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Op-amp with potentiometer

  1. Oct 11, 2011 #1
    1. The problem statement, all variables and given/known data
    Here's the network:
    CCI11102011_00000.jpg


    R1=100
    The gain ranges from -1V/V ---> -10V/V and the potentiometer R4=10.
    Is R4 and R3 in parallel with each other? I cant seem to get the right answer....

    Moreover, this is what was done:

    -(R2/R1)(1+(R4/R2)+(R4/R3))=-10

    Can someone please explain this. I know what the -10 means, I just do not really understand what was done here, whether it be a voltage divider, current divider or neither.

    Regards, D.
     
  2. jcsd
  3. Oct 11, 2011 #2
    I don't know, but I'm subscribing to this threat because of that reason.
     
  4. Oct 11, 2011 #3

    gneill

    User Avatar

    Staff: Mentor

    Neither and both :smile:

    An expression for the maximum gain was derived and set equal to the given value, -10.

    In order to find that expression for the gain, consider dividing R4 into two pieces, x*R4 and (1-x)*R4, where 0≤x≤1. A KCL node equation at the "wiper" of the potentiometer (which is now where the two new resistances meet) would be a good start.

    Once you've got the full expression for the gain, plug in x=0 for one extreme and x=1 for the other. It should be simple to pick out which of the two resulting expressions represents the maximum gain.
     
  5. Oct 11, 2011 #4
    Okay, I'll show you my work. I cannot seem to get it. Thanks in advance.

    I let the bottom half of the wiper symbolize xR4, and the top half (1-x)R4. The current passing through R2 and entering the node at the wiper is vi/100.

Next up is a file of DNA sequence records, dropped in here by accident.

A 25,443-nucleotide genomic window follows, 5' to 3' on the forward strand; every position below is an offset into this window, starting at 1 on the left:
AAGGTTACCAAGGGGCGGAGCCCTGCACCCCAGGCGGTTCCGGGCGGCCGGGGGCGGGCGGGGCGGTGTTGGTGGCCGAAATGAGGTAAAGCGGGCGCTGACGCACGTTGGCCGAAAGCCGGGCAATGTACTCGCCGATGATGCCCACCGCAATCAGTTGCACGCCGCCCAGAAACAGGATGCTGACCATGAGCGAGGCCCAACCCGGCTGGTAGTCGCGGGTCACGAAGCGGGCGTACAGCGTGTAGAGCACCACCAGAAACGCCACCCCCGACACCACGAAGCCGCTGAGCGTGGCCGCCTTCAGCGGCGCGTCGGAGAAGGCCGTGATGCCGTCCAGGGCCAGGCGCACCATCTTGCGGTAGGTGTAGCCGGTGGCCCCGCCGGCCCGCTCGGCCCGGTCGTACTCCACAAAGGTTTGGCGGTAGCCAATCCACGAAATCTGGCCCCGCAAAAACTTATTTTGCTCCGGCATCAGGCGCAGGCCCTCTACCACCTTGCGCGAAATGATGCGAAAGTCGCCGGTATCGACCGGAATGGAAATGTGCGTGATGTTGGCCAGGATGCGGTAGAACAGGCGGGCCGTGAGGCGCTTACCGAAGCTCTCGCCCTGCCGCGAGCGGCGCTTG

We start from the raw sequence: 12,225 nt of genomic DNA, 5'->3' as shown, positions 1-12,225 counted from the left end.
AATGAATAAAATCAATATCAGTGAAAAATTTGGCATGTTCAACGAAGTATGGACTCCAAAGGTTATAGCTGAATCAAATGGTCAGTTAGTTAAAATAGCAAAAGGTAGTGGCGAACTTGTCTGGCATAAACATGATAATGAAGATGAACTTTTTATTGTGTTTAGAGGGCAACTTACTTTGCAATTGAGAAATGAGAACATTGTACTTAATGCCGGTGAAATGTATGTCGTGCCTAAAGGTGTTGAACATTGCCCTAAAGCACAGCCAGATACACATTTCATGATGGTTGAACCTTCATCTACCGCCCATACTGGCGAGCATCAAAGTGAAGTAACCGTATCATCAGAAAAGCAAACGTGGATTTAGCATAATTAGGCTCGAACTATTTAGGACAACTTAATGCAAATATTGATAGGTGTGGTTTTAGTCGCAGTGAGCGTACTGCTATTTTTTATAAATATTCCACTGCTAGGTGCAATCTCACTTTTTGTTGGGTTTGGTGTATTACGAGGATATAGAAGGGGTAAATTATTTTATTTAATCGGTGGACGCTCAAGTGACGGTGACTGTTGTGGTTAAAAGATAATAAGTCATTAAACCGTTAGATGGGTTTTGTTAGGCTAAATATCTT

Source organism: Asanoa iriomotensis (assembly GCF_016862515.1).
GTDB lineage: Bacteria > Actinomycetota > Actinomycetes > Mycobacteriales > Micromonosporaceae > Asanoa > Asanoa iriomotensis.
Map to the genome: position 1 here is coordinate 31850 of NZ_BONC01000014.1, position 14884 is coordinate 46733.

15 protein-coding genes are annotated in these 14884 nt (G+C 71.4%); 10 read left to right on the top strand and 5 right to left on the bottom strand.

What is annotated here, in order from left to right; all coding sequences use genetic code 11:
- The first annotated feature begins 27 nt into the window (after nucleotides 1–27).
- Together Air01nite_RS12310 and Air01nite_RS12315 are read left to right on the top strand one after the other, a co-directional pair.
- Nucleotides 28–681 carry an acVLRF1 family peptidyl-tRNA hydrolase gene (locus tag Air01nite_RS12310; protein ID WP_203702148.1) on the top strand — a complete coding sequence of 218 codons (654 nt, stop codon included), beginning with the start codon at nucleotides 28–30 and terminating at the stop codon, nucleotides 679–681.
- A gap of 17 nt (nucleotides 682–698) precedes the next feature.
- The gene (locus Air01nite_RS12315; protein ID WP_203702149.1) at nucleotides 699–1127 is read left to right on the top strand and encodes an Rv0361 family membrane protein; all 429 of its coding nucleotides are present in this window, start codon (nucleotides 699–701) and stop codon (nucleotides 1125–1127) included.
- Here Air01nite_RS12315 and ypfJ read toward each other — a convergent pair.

I can then do a current divider at the node to determine how much of this current will enter the bottom half of the wiper.

    (vi/100)((1/((1-x)R4+R3))+(1/xR4))^(-1)(1/xR4)

    Now. multiplying this by xR4 regards the voltage drop for the bottom part of the wiper.

    vo= -vi(R2/100)-((vi*R4*x)/100)(((1-x)R4+R3)/(xR4+(1-x)R4+R3))

    This for sure does not get me the right answer.
     
  6. Oct 11, 2011 #5

    gneill

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    Staff: Mentor

    Can you justify using a current divider formula here? After all, one end of the divider is terminated at ground potential while the other is driven by Vo.

    Here's your circuit redrawn to indicate the parts you've described. I suggest that you write a KCL node equation for the node labeled V1. Note that V1 is also determined by the input current passing through R2.

    attachment.php?attachmentid=39899&stc=1&d=1318386683.gif
     

    Attached Files:

  7. Oct 11, 2011 #6
    Hmm, I managed to determine R2 but I am assuming it was via fluke.. Here's the equations I set up.

    i1=i2+i3, where i2 going to towards vo through xR4, and i3 goes towards ground potential.

    i1=i2+i3
    (vi/100)=((v1-vo)/xR4) + v1/((1-x)R4+R3)

    where v1 = i1*R2=(vi*R2)/100

    I'm pretty sure it is at this point I have already messed something up as when I solve for R3 I get a negative resistance..

    Thanks
     
  8. Oct 11, 2011 #7
    Nevermind, I totally did have it right, I just messed up a negative sign. v1=-(vi*R2)/100

    Thanks a lot.
     
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